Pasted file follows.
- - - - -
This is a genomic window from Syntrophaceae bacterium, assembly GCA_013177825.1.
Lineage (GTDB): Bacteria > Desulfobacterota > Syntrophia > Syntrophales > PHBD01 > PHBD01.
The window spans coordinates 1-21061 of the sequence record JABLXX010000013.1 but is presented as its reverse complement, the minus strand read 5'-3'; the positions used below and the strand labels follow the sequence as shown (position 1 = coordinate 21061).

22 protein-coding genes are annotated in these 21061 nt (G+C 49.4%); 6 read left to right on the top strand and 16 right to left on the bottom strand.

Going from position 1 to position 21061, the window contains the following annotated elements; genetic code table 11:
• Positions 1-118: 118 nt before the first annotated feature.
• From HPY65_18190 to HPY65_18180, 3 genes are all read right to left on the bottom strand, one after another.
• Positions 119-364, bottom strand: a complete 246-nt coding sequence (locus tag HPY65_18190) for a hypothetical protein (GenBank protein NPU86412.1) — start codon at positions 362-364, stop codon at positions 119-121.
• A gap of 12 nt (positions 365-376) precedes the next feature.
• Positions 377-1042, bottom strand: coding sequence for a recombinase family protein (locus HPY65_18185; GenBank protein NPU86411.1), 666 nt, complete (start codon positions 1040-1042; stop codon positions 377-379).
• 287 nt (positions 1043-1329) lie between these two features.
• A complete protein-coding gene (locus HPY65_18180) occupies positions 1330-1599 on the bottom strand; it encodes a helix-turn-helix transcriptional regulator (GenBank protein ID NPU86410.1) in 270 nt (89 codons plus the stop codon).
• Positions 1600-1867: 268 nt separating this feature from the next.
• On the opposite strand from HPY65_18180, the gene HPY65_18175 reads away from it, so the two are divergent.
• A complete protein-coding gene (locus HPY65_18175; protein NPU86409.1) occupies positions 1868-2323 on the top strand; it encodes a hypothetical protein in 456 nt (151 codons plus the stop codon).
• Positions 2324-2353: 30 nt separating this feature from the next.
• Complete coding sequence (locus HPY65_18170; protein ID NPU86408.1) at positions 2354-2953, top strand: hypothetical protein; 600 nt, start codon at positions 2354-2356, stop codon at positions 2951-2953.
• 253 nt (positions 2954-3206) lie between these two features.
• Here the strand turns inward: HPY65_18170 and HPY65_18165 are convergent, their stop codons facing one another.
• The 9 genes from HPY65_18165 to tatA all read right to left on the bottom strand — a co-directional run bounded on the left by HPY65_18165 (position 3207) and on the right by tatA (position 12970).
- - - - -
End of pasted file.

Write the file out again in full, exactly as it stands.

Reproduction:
This is a genomic window from Syntrophaceae bacterium, assembly GCA_013177825.1.
Lineage (GTDB): Bacteria > Desulfobacterota > Syntrophia > Syntrophales > PHBD01 > PHBD01.
The window spans coordinates 1-21061 of the sequence record JABLXX010000013.1 but is presented as its reverse complement, the minus strand read 5'-3'; the positions used below and the strand labels follow the sequence as shown (position 1 = coordinate 21061).

22 protein-coding genes are annotated in these 21061 nt (G+C 49.4%); 6 read left to right on the top strand and 16 right to left on the bottom strand.

Going from position 1 to position 21061, the window contains the following annotated elements; genetic code table 11:
• Positions 1-118: 118 nt before the first annotated feature.
• From HPY65_18190 to HPY65_18180, 3 genes are all read right to left on the bottom strand, one after another.
• Positions 119-364, bottom strand: a complete 246-nt coding sequence (locus tag HPY65_18190) for a hypothetical protein (GenBank protein NPU86412.1) — start codon at positions 362-364, stop codon at positions 119-121.
• A gap of 12 nt (positions 365-376) precedes the next feature.
• Positions 377-1042, bottom strand: coding sequence for a recombinase family protein (locus HPY65_18185; GenBank protein NPU86411.1), 666 nt, complete (start codon positions 1040-1042; stop codon positions 377-379).
• 287 nt (positions 1043-1329) lie between these two features.
• A complete protein-coding gene (locus HPY65_18180) occupies positions 1330-1599 on the bottom strand; it encodes a helix-turn-helix transcriptional regulator (GenBank protein ID NPU86410.1) in 270 nt (89 codons plus the stop codon).
• Positions 1600-1867: 268 nt separating this feature from the next.
• On the opposite strand from HPY65_18180, the gene HPY65_18175 reads away from it, so the two are divergent.
• A complete protein-coding gene (locus HPY65_18175; protein NPU86409.1) occupies positions 1868-2323 on the top strand; it encodes a hypothetical protein in 456 nt (151 codons plus the stop codon).
• Positions 2324-2353: 30 nt separating this feature from the next.
• Complete coding sequence (locus HPY65_18170; protein ID NPU86408.1) at positions 2354-2953, top strand: hypothetical protein; 600 nt, start codon at positions 2354-2356, stop codon at positions 2951-2953.
• 253 nt (positions 2954-3206) lie between these two features.
• Here the strand turns inward: HPY65_18170 and HPY65_18165 are convergent, their stop codons facing one another.
• The 9 genes from HPY65_18165 to tatA all read right to left on the bottom strand — a co-directional run bounded on the left by HPY65_18165 (position 3207) and on the right by tatA (position 12970).